“Again, outrageous,” a source said. “With all of Jann’s money, he could have just sent a check. He didn’t need to use the Foundation’s money.”

By contrast, the Foundation gave only $53,000 to the Rock and Roll Hall of Fame Museum in Cleveland. Attorney Allen Grubman’s law firm took another $50,000 for legal services rendered. Evans received her usual $300,000 salary. Peresman is said to be receiving even more.

And then there’s the matter of who has left on the nominating committee. I’m told that nearly half the group is gone, leaving 32 members. Many of the remaining members are former or current Wenner employees, like Rolling Stone’s Nathan Brackett, David Fricke, Jim Henke, Joe Levy, Brian Keizer and Anthony DeCurtis.

Jon Landau, Bruce Springsteen‘s manager and a former Rolling Stone writer, is the chairman of the committee and considered the last truly mediating influence on Wenner.

There are only three actual musicians: Paul Shaffer, Steven van Zandt and Robbie Robertson. Three are female. One of them is black. There are only two other black members: journalist Toure and Reginald C. Dennis

Wenner, I’m told, “weeded out everyone he didn’t like.” He even got rid of the veteran New York Post and Vanity Fair writer Lisa Robinson.

Wenner almost bumped Claudia Perry, a Newark Star Ledger sports writer and former pop music critic. After a scuffle, she managed to hang on, which was good news. As a black woman she fulfilled two minorities on the board (Edna Gundersen and Elyssa Gardner of USA Today are the other females).

“This is the opposite of what Ahmet would have wanted,” a source said. “He liked a big committee that reflected lots of different tastes.”

New Documentary about California Garage Studio PAL, which Produced Surf Music Classics

The very studio where Paul Buff and Frank Zappa recorded one of my all time favorite LPs is The Hollywood Persuaders, featuring tracks like Drums a-Go-Go and Thunderbird.

freakoutincucamonga writes over at Surf Guitar 101:

Check out our web page for our documentary, “Freak Out in Cucamonga.”

www.freakoutincucamonga.com

For anyone interested in the Cucamonga studios in the early 60’s that brought you ‘Wipeout’ and ‘Pipeline’, as well as recording sessions from Johnny Fortune, The Tornadoes, Conrad and the Hurricane Strings, Johnny Barakat, and let’s not forget, Frank Zappa.

YouTube link to Cucamonga PAL Studio documentary video trailer

Scotty Moore’s Original Amp Cabinet on Ebay

Elvis’s first guitar player Scooty Moore had a costum made amplifier in the 50s that had a built in echo unit, the cabinet of this very amp is now for auction at eBay.

quote from eBay page:

The original Echosonic guitar cabinet used on most all the live and studio guitar work during Elvis Presley’s career (1955-1957).

You can hear it on all the hits from the early years including: Mystery Train, That’s All Right, Heartbreak Hotel, Blue Suede Shoes, Hound Dog, Don’t Be Cruel, Love Me Tender, All Shook Up, and more.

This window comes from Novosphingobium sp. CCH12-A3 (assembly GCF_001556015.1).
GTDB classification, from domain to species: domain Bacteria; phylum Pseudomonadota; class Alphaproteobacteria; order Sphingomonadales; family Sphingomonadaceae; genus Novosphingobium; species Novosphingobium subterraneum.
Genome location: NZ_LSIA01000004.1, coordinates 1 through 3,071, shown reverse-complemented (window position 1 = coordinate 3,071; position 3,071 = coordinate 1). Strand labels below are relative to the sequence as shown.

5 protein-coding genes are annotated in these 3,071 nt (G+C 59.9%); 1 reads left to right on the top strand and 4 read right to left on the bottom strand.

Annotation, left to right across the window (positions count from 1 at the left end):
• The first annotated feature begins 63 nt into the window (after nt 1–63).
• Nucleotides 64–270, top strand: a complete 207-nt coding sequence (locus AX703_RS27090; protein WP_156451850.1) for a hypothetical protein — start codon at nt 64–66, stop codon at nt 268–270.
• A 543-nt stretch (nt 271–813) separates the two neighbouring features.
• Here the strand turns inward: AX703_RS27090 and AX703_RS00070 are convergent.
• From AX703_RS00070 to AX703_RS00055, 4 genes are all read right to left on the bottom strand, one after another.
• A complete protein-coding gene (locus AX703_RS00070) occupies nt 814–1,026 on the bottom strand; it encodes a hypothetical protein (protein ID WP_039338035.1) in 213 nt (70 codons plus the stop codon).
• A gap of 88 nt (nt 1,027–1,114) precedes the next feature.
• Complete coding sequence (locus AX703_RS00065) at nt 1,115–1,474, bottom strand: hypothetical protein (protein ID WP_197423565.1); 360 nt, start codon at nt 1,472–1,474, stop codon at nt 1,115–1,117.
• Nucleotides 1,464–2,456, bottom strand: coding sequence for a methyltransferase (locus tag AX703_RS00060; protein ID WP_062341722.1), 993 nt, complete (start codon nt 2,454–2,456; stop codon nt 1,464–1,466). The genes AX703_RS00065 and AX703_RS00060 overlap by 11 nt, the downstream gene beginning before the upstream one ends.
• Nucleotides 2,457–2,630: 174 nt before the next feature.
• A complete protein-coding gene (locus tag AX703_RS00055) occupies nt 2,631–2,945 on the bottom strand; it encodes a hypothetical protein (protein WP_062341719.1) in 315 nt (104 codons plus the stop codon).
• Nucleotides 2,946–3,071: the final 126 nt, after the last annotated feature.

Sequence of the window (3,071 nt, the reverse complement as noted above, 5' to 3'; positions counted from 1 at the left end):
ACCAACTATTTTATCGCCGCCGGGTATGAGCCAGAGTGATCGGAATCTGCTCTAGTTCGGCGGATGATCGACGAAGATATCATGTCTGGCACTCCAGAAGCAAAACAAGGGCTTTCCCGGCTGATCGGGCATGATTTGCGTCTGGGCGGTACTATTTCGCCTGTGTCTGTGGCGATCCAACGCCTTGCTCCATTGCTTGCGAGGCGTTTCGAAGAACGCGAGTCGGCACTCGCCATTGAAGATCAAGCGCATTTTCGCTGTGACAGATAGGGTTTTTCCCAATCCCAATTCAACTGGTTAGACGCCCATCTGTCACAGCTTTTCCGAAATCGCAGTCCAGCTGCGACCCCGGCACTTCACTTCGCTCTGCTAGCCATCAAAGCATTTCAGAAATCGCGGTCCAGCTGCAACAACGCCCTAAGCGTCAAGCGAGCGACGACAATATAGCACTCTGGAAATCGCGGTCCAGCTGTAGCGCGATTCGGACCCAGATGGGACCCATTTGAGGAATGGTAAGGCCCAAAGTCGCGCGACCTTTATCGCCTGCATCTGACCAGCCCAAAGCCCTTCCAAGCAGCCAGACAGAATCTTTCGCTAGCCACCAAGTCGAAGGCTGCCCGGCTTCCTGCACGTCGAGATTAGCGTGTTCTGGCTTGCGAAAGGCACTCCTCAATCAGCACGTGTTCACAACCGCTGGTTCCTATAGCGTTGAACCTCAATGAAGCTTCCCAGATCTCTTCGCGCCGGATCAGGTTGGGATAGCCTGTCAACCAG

The Echosonic was designed and hand-built by Ray Butts. While only 68 ever being built, the Echosonic found a unique place in history with a built-in tape echo (loop) unit. …

Scotty’s amp

Chachacharming
on Chachachantal Goya

Chantal Goya CD

This magnificent website has an article on one of my favorite yeye-girls – Chantal Goya! I dig France Gall, Francoise Hardy, Sheila and Sylvie Vartan very much for their music, but Chantal appeared in my favorite non-surf movie, Masculin Feminin by Jean Luc Godard, where she sings, and plays – what else – an up and coming yeye-girl. If I had never seen this film I wouldn’t understand yeye, Paris, french movies, mod, the 60s, and thus wouldn’t really have lived.
The trailer for the movie.

Chantal Goya

Here’s her MySpace.

Buddy Merrill

merrill1.jpg

I don’t have that many of his records – but I sure found a lot of his tracks at iTunes! He was very busy covering any style of popular guitar playing you can think of during the 60s and 70s. I guess most of you don’t know him, so for starters I made a little 42 track Buddy Merrill iMix, which you can find at Itunes.
Here’s what I wrote about it:

The versatile Buddy Merrill!
We start with a surfy/Ventures-style division before going into a nowsound/funky part. This turns over into his best bossa tracks on iTunes. After this we are exposed to a little gang of country favorites leading into Buddy’s steel guitar skills featured on his coolest hawaiian offerings. We go Exotica for the second to last bunch of tunes. This leaves us to close this collection with three tunes pulled from the classical catalogue – Where Czardas had briefly taken us during the bossa section.


Here’s his homepage www.buddymerrill.com.

Buddy on iTunes

Beatnik Beach Film Night

This I found today at Dumb Angel Gazette:
quote from site

Thursday, December 7, 2007. 7:00-11:00 p.m.
Roxie Cinema, 3117 16th Street at Valencia, Mission District, San Francisco, California

Authors Domenic Priore and Brian Chidester (Beatsville, Smile: The Story of Brian Wilson’s Lost Masterpiece, Dumb Angel #4: All Summer Long) will present a unique one-hour slide show documenting the Beat Generation’s long stretch over the Greater Los Angeles area between 1956 and 1966, via visuals of coffeehouses and Jazz joints from the Sunset Strip to Malibu, Venice and Newport Beach.

Legendary locations only heard about in books or in liner notes, from the Gas House and nearby Venice West, to the Unicorn and Shelly’s Manne-Hole in Hollywood, the Lighthouse and Insomniac Cafe in Hermosa Beach, then all the way down to Cafe Frankenstein (owned, operated and painted by Burt Shonberg) in Laguna Beach.

Artists from John Altoon to Eric ‘Big Daddy’ Nord gave these places a colourful splash, as did the wide variety of Folk singers and poets who performed on their stages. Accompanying the slideshow will be a rare screening of Dirty Feet (1965), shot primarily at the Prison of Socrates coffeehouse in Balboa. Special guest speakers TBA, there will be another short Beat film or two (including a color one shot inside Venice West), plus a few new routines by San Francisco’s own Devil-Ettes to jazz the room.